Palou perplexed by IndyCar officiating

The start of the Grand Prix of Portland. Picture: Joe Skibinski

Grand Prix of Portland winner Alex Palou was left bemused by race control’s decision to demote him down the order after a Lap 1 incident.

Chip Ganassi Racing team-mate Scott Dixon, who started third, was hit from behind by McLaren SP pilot Felix Rosenqvist on the run down to Turn 1 on the opening lap.

With his front wheels locked up, Dixon missed the first turn and shortcut Turn 2. In doing so, Dixon came across the nose of Palou who was forced to follow suit and go through the runoff.

The team-mates returned to the race in ninth and 10th respectively as the Safety Car was deployed, but were later dropped to 17th and 16th after a reshuffle of the order by IndyCar.

That, Palou said, was unwarranted, believing the additional chicane the drivers navigated was enough penalty in itself.

Rosenqvist, Andretti Autosport pair Alexander Rossi and Colton Herta, as well as Ed Carpenter Racing’s Conor Daly were also relegated towards the back.

Prior to the race drivers had been told that if they shortcut the dogleg then they would be relegated behind those who did make it through the sequence of corners.

“I didn’t see any replays, so I don’t really know what happened there,” said Palou of the incident.

“I know Scott was on the inside. I got hit at some point… I knew I had to go through the chicane.

“I made it through the chicane, and I said, ‘Okay, I only lost like five positions’, which is a lot, but I said, ‘At least I’m not out’.

“And then IndyCar decided that that was not penalising enough, and they put me in the back, which I don’t know what they want me to do at that point.

“Do they prefer me to like completely stop the car and make that corner, making the race unsafe? So I’ll ask Kyle [Novak, race director]; I think it was not right.

“It’s true that they gave us the option of doing that strategy that gave us the win today, but still, I think it didn’t really make sense.

“Some IndyCar doing IndyCar things.”

“I was just angry,’ he added.

“I wanted to sit down with IndyCar and say, ‘Like please, can you explain what just happened?’ I wanted to understand.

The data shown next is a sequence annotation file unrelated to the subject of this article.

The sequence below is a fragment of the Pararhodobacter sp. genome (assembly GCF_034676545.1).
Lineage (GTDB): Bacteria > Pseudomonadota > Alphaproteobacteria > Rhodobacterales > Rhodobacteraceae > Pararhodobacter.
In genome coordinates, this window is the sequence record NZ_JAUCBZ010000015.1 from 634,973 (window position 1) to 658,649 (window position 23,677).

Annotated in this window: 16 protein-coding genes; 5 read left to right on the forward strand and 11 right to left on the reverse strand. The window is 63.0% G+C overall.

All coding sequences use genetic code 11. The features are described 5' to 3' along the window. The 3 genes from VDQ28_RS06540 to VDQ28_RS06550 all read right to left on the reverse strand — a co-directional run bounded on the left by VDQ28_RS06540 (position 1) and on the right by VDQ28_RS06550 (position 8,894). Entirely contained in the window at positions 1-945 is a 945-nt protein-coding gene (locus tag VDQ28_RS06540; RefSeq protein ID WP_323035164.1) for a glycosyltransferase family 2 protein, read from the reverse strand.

“So I wanted to understand. I knew I couldn’t get to understand because Barry [Wanser, team manager] was like, ‘Okay, stop it, Alex’, and I was like, ‘Okay, Barry, I’ll stop it’.

“I don’t know, man. Like I don’t think on racing you can ever give up. 110 laps, IndyCar, it was Lap 10, and I couldn’t give up.

“If I give up, what can I expect from the guy at the pit stops? We never gave up.”

As it turned out, Palou would go on to win the 110-lap race.

Ironically, the time that it took to reorder the field after Palou and several cars shortcut the dogleg worked in the Spaniard’s favour having been able to save fuel.

“I think when they were taking a long time to penalise us it was counting laps, and I was like, ‘Okay, this is a good thing. I know we can make the fuel mileage to make it in two only stops.’

“And at that moment, I said, even if we were P5, I knew they were going to penalise us, but I knew that we had another option.

“We knew we had a really fast car. Even if we were on the same strategy as everybody, maybe we were not able to win, but I think today we were able to be in the top five, top six without a different strategy.

“You never know. Like at the end with that yellow, that put a lot of people on the same strategy as us. I said, ‘Oh, man, maybe that’s not good for us’.

“Then that last yellow, that made us restart on blacks [hard compound tyre] while everybody was on reds [soft compound tyre], didn’t really help us. But anyway, we made it.”

Palou’s third win this season has taken him back to the top of the standings, 25 points ahead of Pato O’Ward of McLaren SP.

The IndyCar Series continues next weekend (September 18-20) at Laguna Seca for the Grand Prix of Monterey.

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